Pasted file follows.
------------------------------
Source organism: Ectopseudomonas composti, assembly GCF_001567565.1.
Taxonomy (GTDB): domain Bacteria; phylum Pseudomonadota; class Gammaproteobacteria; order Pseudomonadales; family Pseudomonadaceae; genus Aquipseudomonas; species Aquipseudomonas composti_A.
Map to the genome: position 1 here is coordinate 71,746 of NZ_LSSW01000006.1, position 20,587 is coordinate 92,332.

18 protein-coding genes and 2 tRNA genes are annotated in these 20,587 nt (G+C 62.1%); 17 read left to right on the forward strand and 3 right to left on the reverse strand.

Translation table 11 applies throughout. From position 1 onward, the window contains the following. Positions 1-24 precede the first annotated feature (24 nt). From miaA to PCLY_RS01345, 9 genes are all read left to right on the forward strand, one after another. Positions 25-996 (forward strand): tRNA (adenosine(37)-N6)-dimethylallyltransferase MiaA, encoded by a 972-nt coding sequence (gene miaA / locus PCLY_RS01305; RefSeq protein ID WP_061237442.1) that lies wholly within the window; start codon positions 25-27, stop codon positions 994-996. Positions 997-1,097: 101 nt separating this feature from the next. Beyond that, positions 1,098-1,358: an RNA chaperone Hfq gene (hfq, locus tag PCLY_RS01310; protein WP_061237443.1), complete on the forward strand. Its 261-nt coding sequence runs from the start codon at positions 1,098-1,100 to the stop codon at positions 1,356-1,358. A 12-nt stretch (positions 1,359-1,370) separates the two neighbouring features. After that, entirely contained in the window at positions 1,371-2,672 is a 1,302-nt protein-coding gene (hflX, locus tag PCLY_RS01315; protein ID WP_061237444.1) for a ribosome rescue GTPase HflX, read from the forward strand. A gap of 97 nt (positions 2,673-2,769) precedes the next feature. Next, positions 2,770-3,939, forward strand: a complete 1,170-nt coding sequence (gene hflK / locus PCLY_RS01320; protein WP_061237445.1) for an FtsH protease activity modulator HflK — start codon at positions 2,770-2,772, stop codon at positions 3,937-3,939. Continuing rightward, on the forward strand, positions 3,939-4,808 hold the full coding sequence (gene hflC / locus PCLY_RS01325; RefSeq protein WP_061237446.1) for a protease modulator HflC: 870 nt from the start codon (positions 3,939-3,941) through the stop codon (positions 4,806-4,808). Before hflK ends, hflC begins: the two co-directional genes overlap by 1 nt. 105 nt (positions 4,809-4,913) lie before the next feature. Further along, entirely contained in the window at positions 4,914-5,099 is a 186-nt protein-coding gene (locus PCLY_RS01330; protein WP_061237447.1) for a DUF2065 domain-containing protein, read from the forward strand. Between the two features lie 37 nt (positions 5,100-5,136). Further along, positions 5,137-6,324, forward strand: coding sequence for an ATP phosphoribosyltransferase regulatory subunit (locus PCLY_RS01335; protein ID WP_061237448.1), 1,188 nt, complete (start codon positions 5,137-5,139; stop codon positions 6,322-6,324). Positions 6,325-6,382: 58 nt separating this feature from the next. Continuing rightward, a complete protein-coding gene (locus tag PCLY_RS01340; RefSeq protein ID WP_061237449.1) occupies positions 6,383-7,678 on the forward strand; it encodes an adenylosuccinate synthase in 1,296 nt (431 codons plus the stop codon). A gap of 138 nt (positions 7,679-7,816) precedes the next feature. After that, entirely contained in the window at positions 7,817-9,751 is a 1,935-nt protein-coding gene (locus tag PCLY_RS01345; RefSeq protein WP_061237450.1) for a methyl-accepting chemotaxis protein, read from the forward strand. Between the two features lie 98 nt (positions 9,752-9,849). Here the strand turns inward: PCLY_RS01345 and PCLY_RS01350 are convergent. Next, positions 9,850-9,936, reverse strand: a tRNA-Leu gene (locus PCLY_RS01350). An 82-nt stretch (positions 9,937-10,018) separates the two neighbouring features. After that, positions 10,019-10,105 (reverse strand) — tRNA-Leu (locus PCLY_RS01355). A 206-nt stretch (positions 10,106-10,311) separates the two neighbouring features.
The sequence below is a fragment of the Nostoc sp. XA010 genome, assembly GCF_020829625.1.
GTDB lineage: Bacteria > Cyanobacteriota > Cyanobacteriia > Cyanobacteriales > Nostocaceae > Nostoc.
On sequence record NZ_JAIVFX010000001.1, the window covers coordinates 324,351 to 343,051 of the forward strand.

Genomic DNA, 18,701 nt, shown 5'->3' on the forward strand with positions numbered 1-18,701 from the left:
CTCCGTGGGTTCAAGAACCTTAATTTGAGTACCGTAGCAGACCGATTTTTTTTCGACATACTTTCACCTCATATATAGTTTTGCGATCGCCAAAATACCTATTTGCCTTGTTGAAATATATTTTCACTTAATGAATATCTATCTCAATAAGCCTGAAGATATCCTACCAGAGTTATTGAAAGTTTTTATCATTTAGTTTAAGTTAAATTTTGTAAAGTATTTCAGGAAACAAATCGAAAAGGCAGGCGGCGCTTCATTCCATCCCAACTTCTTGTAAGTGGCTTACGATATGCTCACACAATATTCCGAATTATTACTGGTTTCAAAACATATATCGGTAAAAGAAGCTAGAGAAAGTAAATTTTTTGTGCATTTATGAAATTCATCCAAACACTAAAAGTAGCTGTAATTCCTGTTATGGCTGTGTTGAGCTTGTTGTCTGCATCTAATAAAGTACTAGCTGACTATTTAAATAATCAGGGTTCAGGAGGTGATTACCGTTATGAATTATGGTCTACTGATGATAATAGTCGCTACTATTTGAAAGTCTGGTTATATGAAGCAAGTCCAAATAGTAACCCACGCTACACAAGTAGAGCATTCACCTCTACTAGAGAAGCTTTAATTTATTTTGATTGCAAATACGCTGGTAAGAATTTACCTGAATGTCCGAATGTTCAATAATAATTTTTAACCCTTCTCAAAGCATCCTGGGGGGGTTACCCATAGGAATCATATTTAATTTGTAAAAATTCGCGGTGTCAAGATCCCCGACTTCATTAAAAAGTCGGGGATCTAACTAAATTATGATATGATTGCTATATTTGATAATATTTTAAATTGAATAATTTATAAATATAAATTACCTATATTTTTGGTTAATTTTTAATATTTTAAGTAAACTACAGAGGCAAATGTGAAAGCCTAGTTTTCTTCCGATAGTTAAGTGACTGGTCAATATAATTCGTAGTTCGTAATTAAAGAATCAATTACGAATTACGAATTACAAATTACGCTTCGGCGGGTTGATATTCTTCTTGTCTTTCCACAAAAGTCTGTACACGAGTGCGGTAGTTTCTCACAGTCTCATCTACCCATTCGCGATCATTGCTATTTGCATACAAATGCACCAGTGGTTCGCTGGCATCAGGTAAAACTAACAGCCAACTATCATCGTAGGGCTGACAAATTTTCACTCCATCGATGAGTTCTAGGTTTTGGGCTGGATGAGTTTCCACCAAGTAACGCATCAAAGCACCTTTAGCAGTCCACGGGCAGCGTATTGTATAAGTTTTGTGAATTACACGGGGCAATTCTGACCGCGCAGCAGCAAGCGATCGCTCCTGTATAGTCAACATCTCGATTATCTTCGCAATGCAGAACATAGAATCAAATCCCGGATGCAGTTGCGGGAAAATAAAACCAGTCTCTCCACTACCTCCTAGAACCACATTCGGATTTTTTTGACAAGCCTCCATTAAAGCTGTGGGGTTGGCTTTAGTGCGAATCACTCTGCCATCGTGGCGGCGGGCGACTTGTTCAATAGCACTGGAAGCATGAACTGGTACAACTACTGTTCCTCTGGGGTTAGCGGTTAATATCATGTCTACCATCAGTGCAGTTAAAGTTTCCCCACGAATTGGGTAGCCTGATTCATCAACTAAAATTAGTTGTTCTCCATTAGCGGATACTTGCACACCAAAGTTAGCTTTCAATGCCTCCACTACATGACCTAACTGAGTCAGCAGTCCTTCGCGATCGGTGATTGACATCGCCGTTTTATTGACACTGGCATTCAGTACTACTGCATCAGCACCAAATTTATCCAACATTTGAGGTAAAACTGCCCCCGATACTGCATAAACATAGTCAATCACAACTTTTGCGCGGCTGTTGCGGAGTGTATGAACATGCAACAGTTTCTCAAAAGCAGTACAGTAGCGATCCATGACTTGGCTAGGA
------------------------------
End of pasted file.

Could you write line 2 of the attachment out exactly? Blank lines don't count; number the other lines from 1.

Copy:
Taxonomy (GTDB): domain Bacteria; phylum Pseudomonadota; class Gammaproteobacteria; order Pseudomonadales; family Pseudomonadaceae; genus Aquipseudomonas; species Aquipseudomonas composti_A.